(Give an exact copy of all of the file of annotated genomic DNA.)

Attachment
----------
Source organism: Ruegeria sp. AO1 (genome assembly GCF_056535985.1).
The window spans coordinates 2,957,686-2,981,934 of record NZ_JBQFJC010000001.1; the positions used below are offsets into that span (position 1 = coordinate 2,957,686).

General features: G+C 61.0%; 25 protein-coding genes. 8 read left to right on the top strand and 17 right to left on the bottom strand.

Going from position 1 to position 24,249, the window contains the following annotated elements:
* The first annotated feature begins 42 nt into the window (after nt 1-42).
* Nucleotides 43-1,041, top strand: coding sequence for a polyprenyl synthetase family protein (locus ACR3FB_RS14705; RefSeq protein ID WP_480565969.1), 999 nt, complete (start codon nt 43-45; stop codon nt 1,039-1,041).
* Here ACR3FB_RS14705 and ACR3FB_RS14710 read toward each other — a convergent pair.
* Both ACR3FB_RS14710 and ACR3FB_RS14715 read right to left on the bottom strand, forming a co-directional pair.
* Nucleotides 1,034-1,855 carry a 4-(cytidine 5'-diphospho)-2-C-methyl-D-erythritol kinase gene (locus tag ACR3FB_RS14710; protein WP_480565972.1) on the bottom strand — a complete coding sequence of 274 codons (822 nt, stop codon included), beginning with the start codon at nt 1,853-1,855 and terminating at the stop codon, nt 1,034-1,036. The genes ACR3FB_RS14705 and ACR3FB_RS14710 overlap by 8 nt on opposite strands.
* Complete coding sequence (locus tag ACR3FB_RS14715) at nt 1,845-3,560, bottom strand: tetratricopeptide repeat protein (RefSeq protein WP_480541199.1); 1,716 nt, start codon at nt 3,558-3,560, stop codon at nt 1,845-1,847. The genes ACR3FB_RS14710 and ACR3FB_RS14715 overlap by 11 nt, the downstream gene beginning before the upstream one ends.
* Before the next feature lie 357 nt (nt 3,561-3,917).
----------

Source organism: Ruegeria sp. AO1 (genome assembly GCF_056535985.1).
The window spans coordinates 2,957,686-2,981,934 of record NZ_JBQFJC010000001.1; the positions used below are offsets into that span (position 1 = coordinate 2,957,686).

General features: G+C 61.0%; 25 protein-coding genes. 8 read left to right on the top strand and 17 right to left on the bottom strand.

Going from position 1 to position 24,249, the window contains the following annotated elements:
* The first annotated feature begins 42 nt into the window (after nt 1-42).
* Nucleotides 43-1,041, top strand: coding sequence for a polyprenyl synthetase family protein (locus ACR3FB_RS14705; RefSeq protein ID WP_480565969.1), 999 nt, complete (start codon nt 43-45; stop codon nt 1,039-1,041).
* Here ACR3FB_RS14705 and ACR3FB_RS14710 read toward each other — a convergent pair.
* Both ACR3FB_RS14710 and ACR3FB_RS14715 read right to left on the bottom strand, forming a co-directional pair.
* Nucleotides 1,034-1,855 carry a 4-(cytidine 5'-diphospho)-2-C-methyl-D-erythritol kinase gene (locus tag ACR3FB_RS14710; protein WP_480565972.1) on the bottom strand — a complete coding sequence of 274 codons (822 nt, stop codon included), beginning with the start codon at nt 1,853-1,855 and terminating at the stop codon, nt 1,034-1,036. The genes ACR3FB_RS14705 and ACR3FB_RS14710 overlap by 8 nt on opposite strands.
* Complete coding sequence (locus tag ACR3FB_RS14715) at nt 1,845-3,560, bottom strand: tetratricopeptide repeat protein (RefSeq protein WP_480541199.1); 1,716 nt, start codon at nt 3,558-3,560, stop codon at nt 1,845-1,847. The genes ACR3FB_RS14710 and ACR3FB_RS14715 overlap by 11 nt, the downstream gene beginning before the upstream one ends.
* Before the next feature lie 357 nt (nt 3,561-3,917).